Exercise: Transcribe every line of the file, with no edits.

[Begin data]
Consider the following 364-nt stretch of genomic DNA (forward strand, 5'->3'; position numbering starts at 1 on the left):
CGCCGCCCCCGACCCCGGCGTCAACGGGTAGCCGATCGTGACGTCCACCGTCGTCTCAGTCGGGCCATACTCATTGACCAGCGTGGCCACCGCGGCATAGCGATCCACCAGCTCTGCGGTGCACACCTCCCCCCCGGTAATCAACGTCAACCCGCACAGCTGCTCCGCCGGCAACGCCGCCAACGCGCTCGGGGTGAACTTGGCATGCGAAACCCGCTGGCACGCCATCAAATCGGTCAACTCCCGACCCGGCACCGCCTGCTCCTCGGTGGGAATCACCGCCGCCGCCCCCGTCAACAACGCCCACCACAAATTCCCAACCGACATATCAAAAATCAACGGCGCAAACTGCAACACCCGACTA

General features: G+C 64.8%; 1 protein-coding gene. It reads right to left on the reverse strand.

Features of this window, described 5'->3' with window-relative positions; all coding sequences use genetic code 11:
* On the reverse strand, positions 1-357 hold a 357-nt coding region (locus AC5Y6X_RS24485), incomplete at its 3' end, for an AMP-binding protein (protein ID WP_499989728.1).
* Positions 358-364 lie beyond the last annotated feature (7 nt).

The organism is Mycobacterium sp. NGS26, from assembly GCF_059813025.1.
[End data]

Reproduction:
Consider the following 364-nt stretch of genomic DNA (forward strand, 5'->3'; position numbering starts at 1 on the left):
CGCCGCCCCCGACCCCGGCGTCAACGGGTAGCCGATCGTGACGTCCACCGTCGTCTCAGTCGGGCCATACTCATTGACCAGCGTGGCCACCGCGGCATAGCGATCCACCAGCTCTGCGGTGCACACCTCCCCCCCGGTAATCAACGTCAACCCGCACAGCTGCTCCGCCGGCAACGCCGCCAACGCGCTCGGGGTGAACTTGGCATGCGAAACCCGCTGGCACGCCATCAAATCGGTCAACTCCCGACCCGGCACCGCCTGCTCCTCGGTGGGAATCACCGCCGCCGCCCCCGTCAACAACGCCCACCACAAATTCCCAACCGACATATCAAAAATCAACGGCGCAAACTGCAACACCCGACTA

General features: G+C 64.8%; 1 protein-coding gene. It reads right to left on the reverse strand.

Features of this window, described 5'->3' with window-relative positions; all coding sequences use genetic code 11:
* On the reverse strand, positions 1-357 hold a 357-nt coding region (locus AC5Y6X_RS24485), incomplete at its 3' end, for an AMP-binding protein (protein ID WP_499989728.1).
* Positions 358-364 lie beyond the last annotated feature (7 nt).

The organism is Mycobacterium sp. NGS26, from assembly GCF_059813025.1.